How to Make Offers Top Candidates Can’t Refuse

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As a recruiting firm, Artemis Consultants (and its competitors) are seeing more candidates than ever decline offers.  Between 2008-2014, candidates seemed to be doing more of the selling, but that is not the case today.  Top candidates are being courted by multiple companies, and hiring managers are doing all they can to win talent.

But what makes candidates ultimately accept certain positions when terms of offers are relatively equal?  Why are some offers accepted and others declined?

In our experience as recruiters, we have noticed that it is only partly about the obvious differentiators: money, flexibility and benefits.  Many companies offer market rate compensation.  It’s also about something else, something many companies overlook.

The human element.  In landing a top candidate, the “yes” difference is as simple and as complex as the human element.  Time and again, we see candidates choose positions where they feel the biggest personal connection.

Candidate Feels Desired and Respected

When it comes to hiring, candidates, as human beings, are more attracted to opportunities when the hiring manager is sincerely interested in THEM. They want to feel desired versus having to sell their skill sets and prove themselves.

Yes, the candidate needs to be able to demonstrate that they’re qualified.  But once they’ve sufficiently demonstrated that, the hiring manager should be mindful how much more vetting they really need to do.  Too much questioning can turn a highly qualified candidate off, and it can ruin the personal connection made in the interview.

To take this one step further, an interviewer should show respect through complimenting a candidate’s past accomplishments.  Question the candidate when needed, but also be wary of undermining valuable experience.

Communicate a Specific Vision of Personal Impact

Many candidates will place a greater level of importance on the impact they can make over other factors like compensation.  Knowing that an opportunity taps into their personal wheelhouse and matches personal career goals is highly motivating.

Hiring managers should walk candidates through their vision of what the candidate will accomplish if hired.  Also, interviewers should communicate how the employer will support the candidate with both resources and the freedom to make an impact.  Jess Whittlestone and William MacAskill of Vox.com describe the self-determination theory: “According to self-determination theory, a theory of human motivation, autonomy is one of the three basic human needs that are completely innate and apply across time, gender, and culture.  We need to feel like we are control of our life and our choices in order to be happy–including what work we do and when we do it.”  Feeling empowered about the ability to make an impact during the hiring process can be a true differentiator in whether a candidate accepts an offer.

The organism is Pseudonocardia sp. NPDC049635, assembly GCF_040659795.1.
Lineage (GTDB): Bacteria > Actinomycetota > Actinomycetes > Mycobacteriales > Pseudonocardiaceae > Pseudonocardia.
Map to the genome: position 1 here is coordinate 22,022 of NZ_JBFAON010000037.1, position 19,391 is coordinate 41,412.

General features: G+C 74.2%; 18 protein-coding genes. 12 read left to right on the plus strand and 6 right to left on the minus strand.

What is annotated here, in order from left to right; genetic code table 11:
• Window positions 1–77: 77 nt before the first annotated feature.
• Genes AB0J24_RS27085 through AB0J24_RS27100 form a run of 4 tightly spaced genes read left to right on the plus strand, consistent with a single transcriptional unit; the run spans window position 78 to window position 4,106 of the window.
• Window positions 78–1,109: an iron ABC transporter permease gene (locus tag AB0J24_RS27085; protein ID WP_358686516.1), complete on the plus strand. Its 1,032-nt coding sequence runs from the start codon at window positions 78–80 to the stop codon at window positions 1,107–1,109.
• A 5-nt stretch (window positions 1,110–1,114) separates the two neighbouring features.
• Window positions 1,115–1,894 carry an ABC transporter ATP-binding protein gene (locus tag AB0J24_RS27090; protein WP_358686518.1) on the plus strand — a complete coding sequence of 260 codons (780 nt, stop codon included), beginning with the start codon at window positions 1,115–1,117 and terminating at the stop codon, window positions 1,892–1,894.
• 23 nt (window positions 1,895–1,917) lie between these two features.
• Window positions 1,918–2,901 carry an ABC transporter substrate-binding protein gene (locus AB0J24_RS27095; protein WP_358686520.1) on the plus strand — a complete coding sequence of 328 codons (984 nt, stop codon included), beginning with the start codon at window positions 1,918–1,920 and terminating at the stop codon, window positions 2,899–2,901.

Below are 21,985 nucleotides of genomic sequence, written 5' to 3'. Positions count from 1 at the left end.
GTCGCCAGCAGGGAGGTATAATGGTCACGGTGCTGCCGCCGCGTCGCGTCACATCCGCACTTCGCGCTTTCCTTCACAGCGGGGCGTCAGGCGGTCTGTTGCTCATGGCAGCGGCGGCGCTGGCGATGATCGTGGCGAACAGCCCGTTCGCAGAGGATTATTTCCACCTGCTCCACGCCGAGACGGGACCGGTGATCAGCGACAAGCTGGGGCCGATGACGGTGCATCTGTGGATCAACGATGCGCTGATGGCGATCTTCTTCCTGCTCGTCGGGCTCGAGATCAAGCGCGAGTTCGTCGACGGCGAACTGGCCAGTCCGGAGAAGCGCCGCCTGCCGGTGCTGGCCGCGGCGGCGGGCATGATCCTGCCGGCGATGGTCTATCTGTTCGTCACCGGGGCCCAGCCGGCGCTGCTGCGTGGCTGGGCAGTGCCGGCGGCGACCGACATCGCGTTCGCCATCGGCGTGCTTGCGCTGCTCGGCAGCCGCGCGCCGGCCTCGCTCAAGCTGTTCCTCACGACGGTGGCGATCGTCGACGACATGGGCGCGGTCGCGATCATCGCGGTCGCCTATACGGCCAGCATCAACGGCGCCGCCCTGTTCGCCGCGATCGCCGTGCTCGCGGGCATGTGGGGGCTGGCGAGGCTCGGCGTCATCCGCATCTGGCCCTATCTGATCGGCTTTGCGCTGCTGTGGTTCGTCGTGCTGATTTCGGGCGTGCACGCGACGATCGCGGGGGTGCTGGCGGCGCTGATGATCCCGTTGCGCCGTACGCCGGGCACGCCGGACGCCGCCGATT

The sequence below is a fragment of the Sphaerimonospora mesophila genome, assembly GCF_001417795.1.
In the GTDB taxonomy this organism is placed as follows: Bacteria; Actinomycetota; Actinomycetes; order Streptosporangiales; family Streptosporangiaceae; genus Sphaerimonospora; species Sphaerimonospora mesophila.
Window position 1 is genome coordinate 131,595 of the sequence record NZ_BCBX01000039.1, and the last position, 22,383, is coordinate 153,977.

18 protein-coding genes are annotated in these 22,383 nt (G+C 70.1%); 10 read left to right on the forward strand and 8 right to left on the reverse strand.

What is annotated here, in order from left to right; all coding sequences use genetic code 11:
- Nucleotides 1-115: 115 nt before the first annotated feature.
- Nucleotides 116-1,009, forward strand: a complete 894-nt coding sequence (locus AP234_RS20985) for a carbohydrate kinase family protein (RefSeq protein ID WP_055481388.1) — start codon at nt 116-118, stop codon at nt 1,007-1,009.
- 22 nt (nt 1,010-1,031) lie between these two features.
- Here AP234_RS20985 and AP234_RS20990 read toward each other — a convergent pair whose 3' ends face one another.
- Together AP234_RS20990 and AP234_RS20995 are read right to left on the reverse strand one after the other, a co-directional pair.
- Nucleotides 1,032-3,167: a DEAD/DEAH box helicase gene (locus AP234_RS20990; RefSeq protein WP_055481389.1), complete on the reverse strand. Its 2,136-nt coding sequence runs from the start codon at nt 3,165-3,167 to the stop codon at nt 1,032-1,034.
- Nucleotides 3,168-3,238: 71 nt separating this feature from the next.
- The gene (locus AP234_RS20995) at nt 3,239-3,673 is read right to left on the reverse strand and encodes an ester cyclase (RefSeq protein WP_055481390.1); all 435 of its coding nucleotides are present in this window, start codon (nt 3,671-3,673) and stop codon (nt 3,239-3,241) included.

Personalizing the Offer

When a hiring manager makes an offer, he or she should make it personal. Create a completely different offer letter which demonstrates excitement and the vision of how the company will benefit from their hire.

A hiring manager should always show sincerity and explain why the candidate was ultimately chosen.  Explain in detail why they are a good fit to the culture.  Address any concerns raised in the interview.  Include a specific detail or story from the time spent in the interview to show true connection. “Much like modern consumers expect a high level of personalization in marketing messages, top talent today expects an increasingly personalized recruiting experience, and rightly so (thrivetrm.com).”

Personalization and transparency will build trust, respect, and the rapport that leads to offer acceptance.

Artemis Consultants can help businesses recruit top talent and make offers that are thoughtful and personalized.  It is our job to empower hiring managers to make offers top candidates can’t refuse.

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